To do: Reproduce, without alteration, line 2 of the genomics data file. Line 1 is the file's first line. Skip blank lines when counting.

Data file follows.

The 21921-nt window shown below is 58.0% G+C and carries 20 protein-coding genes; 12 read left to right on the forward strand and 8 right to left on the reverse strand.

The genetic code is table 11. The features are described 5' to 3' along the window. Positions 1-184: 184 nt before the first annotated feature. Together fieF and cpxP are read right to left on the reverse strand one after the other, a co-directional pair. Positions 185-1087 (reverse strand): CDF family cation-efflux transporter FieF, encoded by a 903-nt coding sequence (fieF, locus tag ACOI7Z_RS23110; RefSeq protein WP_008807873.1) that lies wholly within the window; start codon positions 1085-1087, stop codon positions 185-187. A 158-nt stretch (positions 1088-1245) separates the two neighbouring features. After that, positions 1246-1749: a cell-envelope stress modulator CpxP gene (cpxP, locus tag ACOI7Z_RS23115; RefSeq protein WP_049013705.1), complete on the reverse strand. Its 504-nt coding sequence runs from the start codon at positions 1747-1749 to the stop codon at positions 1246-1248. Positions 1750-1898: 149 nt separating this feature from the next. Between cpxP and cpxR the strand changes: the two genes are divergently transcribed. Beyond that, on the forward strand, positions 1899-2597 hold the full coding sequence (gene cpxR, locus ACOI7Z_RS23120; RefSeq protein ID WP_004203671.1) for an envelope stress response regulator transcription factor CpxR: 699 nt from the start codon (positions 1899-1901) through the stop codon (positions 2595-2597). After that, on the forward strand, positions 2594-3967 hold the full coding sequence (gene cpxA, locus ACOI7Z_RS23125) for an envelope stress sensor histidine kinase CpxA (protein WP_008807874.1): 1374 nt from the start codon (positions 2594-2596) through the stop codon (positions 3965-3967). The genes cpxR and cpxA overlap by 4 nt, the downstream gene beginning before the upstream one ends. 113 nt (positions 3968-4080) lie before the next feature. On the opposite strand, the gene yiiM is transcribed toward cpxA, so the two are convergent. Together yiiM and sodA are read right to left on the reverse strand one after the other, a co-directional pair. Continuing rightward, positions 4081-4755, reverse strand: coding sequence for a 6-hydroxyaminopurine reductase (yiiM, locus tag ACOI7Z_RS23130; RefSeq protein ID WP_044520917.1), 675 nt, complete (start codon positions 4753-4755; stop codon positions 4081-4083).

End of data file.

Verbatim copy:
The genetic code is table 11. The features are described 5' to 3' along the window. Positions 1-184: 184 nt before the first annotated feature. Together fieF and cpxP are read right to left on the reverse strand one after the other, a co-directional pair. Positions 185-1087 (reverse strand): CDF family cation-efflux transporter FieF, encoded by a 903-nt coding sequence (fieF, locus tag ACOI7Z_RS23110; RefSeq protein WP_008807873.1) that lies wholly within the window; start codon positions 1085-1087, stop codon positions 185-187. A 158-nt stretch (positions 1088-1245) separates the two neighbouring features. After that, positions 1246-1749: a cell-envelope stress modulator CpxP gene (cpxP, locus tag ACOI7Z_RS23115; RefSeq protein WP_049013705.1), complete on the reverse strand. Its 504-nt coding sequence runs from the start codon at positions 1747-1749 to the stop codon at positions 1246-1248. Positions 1750-1898: 149 nt separating this feature from the next. Between cpxP and cpxR the strand changes: the two genes are divergently transcribed. Beyond that, on the forward strand, positions 1899-2597 hold the full coding sequence (gene cpxR, locus ACOI7Z_RS23120; RefSeq protein ID WP_004203671.1) for an envelope stress response regulator transcription factor CpxR: 699 nt from the start codon (positions 1899-1901) through the stop codon (positions 2595-2597). After that, on the forward strand, positions 2594-3967 hold the full coding sequence (gene cpxA, locus ACOI7Z_RS23125) for an envelope stress sensor histidine kinase CpxA (protein WP_008807874.1): 1374 nt from the start codon (positions 2594-2596) through the stop codon (positions 3965-3967). The genes cpxR and cpxA overlap by 4 nt, the downstream gene beginning before the upstream one ends. 113 nt (positions 3968-4080) lie before the next feature. On the opposite strand, the gene yiiM is transcribed toward cpxA, so the two are convergent. Together yiiM and sodA are read right to left on the reverse strand one after the other, a co-directional pair. Continuing rightward, positions 4081-4755, reverse strand: coding sequence for a 6-hydroxyaminopurine reductase (yiiM, locus tag ACOI7Z_RS23130; RefSeq protein ID WP_044520917.1), 675 nt, complete (start codon positions 4753-4755; stop codon positions 4081-4083).